Teaching and Thinking about Public Service

Our Swerhun team works all the time to update our thinking on how best to connect public sector decision-makers to the communities they serve (and communities to decision-makers). We’ve written a handbook (Discuss. Decide. Do.) and we also do a lot of teaching, training, research and writing on what can be done to get people working together more collaboratively. We think about this from a number of angles, including how:

  • To build government’s trust in communities, and communities’ trust in government;
  • To best identify and understand the respective roles, responsibilities and powers of governments, staff, and broader civil society;
  • To ensure that engagement, participation and consultation efforts are explicit about what decisions are open for influence, and how feedback received will be considered (it does not mean that “whatever the public says goes”, but it does mean that governments clearly identify how community feedback is used, and if not, explain why not); and
  • Governments and communities can work together to develop policies and deliver projects guided by a collective effort to serve the public good.

We are members of the International Political Science Association, and have been keenly following the work of organizations like ours that play a very similar role to ours in countries around the world.
 
Our current teaching responsibilities include:

  • University of Toronto Scarborough, Cities Studies Workshop II (Course lead)
  • Seneca College, The Art of Public Consultation (Course lead)
  • University of Toronto, Political Science (Guest lecturer)
  • Ryerson University, Masters in Urban Planning (host intern)
  • York University, Masters in Environmental Science (host intern)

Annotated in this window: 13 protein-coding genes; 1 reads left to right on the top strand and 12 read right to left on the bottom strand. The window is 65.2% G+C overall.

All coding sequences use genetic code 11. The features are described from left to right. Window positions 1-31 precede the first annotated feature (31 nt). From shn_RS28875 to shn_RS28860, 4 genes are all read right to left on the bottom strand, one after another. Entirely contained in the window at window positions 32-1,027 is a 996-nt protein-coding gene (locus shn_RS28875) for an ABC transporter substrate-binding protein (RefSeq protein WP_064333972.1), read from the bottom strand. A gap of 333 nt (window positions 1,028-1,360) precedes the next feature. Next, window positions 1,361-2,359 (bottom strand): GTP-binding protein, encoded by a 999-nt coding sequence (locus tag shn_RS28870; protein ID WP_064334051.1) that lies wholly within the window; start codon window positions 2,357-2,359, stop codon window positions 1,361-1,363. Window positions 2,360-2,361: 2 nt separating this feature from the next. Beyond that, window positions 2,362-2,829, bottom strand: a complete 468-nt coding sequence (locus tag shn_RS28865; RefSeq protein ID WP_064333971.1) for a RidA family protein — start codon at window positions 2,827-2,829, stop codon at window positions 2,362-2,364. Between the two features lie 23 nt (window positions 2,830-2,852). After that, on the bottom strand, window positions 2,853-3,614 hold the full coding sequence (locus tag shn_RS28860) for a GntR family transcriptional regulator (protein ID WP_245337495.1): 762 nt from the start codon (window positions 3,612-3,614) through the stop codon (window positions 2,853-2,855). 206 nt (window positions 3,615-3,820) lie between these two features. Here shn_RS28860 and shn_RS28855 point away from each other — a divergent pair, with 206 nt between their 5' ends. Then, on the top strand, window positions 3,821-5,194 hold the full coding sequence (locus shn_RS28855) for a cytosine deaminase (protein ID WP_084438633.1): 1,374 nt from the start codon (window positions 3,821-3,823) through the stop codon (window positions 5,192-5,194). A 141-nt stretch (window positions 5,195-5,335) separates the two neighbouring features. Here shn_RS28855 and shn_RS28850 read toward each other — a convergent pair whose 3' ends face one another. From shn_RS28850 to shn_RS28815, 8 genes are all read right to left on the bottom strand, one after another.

February 2016 Update

There’s a lot happening in our office as we move into February 2016.  Here a few highlights of what we’re working on these days:

  • We’re thinking about Toronto’s Downtown a lot because we’re leading City Planning’s engagement and communication work for TOcore. Our team is big, smart, and diverse – including Studio Jaywall, Maximum City, Urban Strategies, the Canadian Urban Institute, John Beaucage and many of the young people who worked with us to develop City Planning’s first Youth Engagement Strategy. We’re also working on the Parks & Public Realm component of TOcore with Public Work and Gael Architects, and on the Community Services & Facilities component with the Canadian Urban Institute and Social Planning Toronto.
  • We’re in Mississauga working on a plan for the future of Dundas (there we’re working with AECOM and SvN). The public process will be kicking off with visioning in April 2016, watch our calendar for specific meeting dates and projects links – we’ll post as they’re available.
  • We’re working with the Premier’s Special Advisor on Community Hubs (Karen Pitre) to help create and steward new ways to collaborate around the use of public assets – starting with a detailed look at Bloor and Dufferin.
  • Following up on previous electrification work we’ve completed for Metrolinx, our team is working with Morrison Hershfield and Gannett Fleming on the environmental assessment for GO system-wide electrification.

In other news, we also just heard that our proposals to CIP and OPPI have been accepted – we’re going to talk about engaging the public meaningfully in the policy development process. Looking forward to it!

Join our first ever Open Enrolment Training Session!